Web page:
Acer Predator Triton 500 SE review: A gaming laptop that's safe for work

Acer Predator Triton 500 SEImage: Jared Newman / IDG

At a glance

Expert’s Rating


Velvety 165 Hz refresh rate in a 16-inch, 16:10 displayStrong battery life for a gaming laptopPort selection includes HDMI 2.1, gigabit ethernet, and dual USB-A


Display could be more vibrant and better-calibrated out of the boxMiddling onboard speakers16:10 aspect ratio isn’t ideal for all content types

Our Verdict

The Acer Predator Triton 500 SE is a powerful laptop whose high-refresh rate display benefits more than just gaming.

Price When Reviewed


The Acer Predator Triton 500 SE is a gaming laptop that doesn’t just want to be a gaming laptop.

Instead, it falls into a burgeoning category of more work-friendly gaming rigs, joining the likes of the Asus ROG Zephyrus G15, Gigabyte Aero 17, and Dell XPS 17 9710 in toning down its wild side. There are no racing stripes or flashy LED patterns here, and the 2560 x 1600 resolution screen has a taller 16:10 aspect ratio to help with regular old office work.

Yet the Acer Predator Triton 500 SE is ready to party when needed, with an Intel Core i7-11800H CPU, an Nvidia GeForce RTX 3060 Max-Q GPU, and a 165Hz refresh rate display for super smooth gaming (and, to be honest, web browsing). While some games don’t play nice with a 16:10 aspect ratio, and the display could be more vibrant, overall this is a solid value for a laptop that’s equally comfortable at work or play.

This review is part of our ongoing roundup of the best gaming laptops. Go there for information on competing products and how we tested them.

Tech Specs:

Our Acer Predator Triton 500 SE review unit costs $1750 and includes the following tech specs:

Intel Core i7-11800HNvidia GeForce RTX 3060 Max-Q with 6 GB GDDR6 VRAM16-inch, 2560 x 1600 resolution IPS display, 165 Hz refresh rate, 500 nits brightness16GB DDR4 RAM (3200 MHz)512GB PCIe Gen4x4 SSDWi-Fi 6720p webcamLeft side: Gigabit ethernet, USB-A 3.2 Gen 2, USB-C (with Thunderbolt 4), headphone jackRight side: SD card reader, USB-A 3.2 Gen 2, USB-C (with Thunderbolt 4), HDMI 2.1Weight: 5.29 pounds (power brick weighs 1.9 pounds)Dimensions: 14.11 x 10.33 x 0.78 inches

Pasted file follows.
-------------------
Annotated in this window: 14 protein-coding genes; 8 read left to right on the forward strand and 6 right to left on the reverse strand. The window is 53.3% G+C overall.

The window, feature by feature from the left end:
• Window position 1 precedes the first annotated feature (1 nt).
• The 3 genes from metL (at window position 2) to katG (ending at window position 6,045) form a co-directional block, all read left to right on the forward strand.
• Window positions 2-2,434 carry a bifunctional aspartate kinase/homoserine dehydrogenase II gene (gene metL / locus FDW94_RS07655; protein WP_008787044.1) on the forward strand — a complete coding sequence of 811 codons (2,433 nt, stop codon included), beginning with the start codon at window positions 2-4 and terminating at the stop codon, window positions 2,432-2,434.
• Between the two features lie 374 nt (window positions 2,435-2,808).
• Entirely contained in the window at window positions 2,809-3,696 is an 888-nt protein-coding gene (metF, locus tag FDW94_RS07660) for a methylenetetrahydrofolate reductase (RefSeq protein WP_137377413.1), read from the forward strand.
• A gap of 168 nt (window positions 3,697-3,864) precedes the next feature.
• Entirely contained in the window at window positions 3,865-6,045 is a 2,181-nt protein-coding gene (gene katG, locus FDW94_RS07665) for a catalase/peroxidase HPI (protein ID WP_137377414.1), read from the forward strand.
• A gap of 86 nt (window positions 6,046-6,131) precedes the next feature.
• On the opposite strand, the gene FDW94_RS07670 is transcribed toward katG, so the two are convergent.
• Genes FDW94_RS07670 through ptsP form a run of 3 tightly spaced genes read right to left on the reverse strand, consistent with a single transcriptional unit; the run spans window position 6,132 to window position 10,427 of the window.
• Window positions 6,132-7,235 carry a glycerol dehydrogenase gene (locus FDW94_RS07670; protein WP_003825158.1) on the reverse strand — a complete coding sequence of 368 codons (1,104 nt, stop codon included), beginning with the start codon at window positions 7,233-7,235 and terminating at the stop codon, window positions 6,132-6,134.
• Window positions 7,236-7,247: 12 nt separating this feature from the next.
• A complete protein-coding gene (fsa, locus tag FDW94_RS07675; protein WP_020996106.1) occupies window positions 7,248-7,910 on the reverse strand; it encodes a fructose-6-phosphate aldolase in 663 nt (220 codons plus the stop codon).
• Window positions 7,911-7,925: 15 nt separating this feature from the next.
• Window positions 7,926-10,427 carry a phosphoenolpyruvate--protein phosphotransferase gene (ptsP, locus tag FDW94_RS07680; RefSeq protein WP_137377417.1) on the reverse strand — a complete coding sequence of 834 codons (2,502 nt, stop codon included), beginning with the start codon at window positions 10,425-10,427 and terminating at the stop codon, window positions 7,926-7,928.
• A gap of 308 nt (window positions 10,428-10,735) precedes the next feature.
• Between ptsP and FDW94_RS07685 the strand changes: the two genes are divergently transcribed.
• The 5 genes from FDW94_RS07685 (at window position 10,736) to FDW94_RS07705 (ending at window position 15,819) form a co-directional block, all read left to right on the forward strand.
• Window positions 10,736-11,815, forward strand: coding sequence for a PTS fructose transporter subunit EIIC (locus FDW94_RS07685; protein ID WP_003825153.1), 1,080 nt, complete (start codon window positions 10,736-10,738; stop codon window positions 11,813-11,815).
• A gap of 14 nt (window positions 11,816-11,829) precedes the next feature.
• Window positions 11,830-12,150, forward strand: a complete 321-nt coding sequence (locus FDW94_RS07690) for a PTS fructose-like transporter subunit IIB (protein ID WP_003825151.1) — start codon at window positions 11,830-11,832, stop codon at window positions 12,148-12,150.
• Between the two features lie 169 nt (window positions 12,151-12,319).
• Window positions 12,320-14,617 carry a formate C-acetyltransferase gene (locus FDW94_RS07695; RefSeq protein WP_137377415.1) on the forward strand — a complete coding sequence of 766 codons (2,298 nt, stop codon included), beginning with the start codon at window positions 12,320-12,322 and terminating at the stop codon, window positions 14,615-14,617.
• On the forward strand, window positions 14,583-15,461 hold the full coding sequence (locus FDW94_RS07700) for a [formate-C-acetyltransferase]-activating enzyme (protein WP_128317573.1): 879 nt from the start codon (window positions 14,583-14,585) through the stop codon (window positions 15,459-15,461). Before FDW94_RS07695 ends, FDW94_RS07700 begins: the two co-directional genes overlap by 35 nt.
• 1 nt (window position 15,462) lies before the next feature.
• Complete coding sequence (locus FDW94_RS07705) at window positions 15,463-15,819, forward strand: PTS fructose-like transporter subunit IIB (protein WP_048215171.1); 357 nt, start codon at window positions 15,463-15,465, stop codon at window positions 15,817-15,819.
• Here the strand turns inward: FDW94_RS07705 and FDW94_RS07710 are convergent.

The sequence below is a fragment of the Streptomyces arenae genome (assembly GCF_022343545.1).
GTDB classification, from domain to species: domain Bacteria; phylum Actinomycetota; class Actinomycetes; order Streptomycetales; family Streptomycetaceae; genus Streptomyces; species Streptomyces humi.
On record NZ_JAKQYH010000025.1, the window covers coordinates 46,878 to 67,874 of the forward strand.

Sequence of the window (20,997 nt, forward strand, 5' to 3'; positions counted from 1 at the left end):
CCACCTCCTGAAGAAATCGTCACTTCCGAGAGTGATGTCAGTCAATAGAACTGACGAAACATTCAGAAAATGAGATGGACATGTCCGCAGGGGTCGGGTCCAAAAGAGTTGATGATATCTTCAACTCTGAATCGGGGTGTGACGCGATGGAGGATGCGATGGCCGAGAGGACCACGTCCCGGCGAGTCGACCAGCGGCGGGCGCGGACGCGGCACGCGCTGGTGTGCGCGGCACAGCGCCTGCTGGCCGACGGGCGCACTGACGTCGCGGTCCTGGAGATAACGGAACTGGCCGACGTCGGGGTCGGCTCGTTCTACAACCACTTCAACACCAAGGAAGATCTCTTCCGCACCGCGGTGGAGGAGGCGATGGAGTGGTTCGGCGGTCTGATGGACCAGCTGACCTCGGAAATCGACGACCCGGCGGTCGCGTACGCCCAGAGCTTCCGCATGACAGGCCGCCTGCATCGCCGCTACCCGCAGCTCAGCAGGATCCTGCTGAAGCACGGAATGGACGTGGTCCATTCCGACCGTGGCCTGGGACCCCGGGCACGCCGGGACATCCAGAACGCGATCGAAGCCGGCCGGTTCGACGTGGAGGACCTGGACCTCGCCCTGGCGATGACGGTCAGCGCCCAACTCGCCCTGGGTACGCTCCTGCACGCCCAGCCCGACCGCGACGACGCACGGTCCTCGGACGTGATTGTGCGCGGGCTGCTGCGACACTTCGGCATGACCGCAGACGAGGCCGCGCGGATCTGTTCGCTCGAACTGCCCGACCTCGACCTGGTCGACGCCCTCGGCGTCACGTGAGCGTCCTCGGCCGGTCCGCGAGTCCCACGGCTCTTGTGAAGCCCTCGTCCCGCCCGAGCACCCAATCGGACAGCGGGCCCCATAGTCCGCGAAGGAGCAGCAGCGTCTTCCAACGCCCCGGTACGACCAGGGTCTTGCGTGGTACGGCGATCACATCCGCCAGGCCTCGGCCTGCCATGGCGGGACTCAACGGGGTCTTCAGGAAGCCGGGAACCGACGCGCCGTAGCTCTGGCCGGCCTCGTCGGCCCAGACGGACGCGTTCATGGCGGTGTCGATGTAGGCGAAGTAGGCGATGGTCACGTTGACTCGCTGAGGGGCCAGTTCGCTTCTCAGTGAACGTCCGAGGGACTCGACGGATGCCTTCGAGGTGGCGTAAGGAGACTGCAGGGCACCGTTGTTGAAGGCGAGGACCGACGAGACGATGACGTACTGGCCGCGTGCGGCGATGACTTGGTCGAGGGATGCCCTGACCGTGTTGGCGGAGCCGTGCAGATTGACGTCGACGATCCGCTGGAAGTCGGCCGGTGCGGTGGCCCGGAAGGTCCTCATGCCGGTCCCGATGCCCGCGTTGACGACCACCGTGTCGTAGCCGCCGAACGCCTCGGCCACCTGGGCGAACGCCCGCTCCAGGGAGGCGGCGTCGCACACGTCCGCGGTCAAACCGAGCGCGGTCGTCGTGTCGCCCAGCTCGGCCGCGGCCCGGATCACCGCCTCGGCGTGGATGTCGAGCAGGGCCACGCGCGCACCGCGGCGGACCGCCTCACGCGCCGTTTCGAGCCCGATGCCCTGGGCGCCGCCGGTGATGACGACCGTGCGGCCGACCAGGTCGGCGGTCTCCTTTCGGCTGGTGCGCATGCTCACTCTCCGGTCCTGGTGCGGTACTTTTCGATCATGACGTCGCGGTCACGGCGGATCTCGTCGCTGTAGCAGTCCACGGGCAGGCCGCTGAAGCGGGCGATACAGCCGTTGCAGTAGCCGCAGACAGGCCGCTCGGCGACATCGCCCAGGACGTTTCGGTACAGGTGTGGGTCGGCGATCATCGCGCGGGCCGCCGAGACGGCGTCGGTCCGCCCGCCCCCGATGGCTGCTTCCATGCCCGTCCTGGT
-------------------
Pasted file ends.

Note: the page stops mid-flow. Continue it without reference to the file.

Jared Newman / IDG

In the United States, Best Buy is the exclusive retailer for the Predator Triton 500 SE. A $2,000 variant includes Geforce RTX 3070 graphics and 1TB of storage, while a $2,700 model offers GeForce RTX 3080 graphics, 1TB of storage, and 32GB of RAM.

The other specs and ports hold firm regardless of configuration, but keep in mind storage is expandable via an empty M.2 SSD slot. The only catch is that it sits underneath the mainboard after you’ve opened the laptop with hex screws, so it’s not an easy upgrade.

Jared Newman / IDG

Design and display

At least from afar, the Predator Triton 500 SE’s silver aluminum finish and boxy enclosure does not scream “gaming laptop,” but it can’t resist its share of flourishes. Acer’s Predator logo graces the lid and the bezel beneath the display, while a “Turbo” button sits in the middle of the laptop’s trapezoidal speaker grille, revving up its three internal cooling fans when pressed. Meanwhile, exhaust vents line the laptop’s entire back edge, helping those fans exchange air.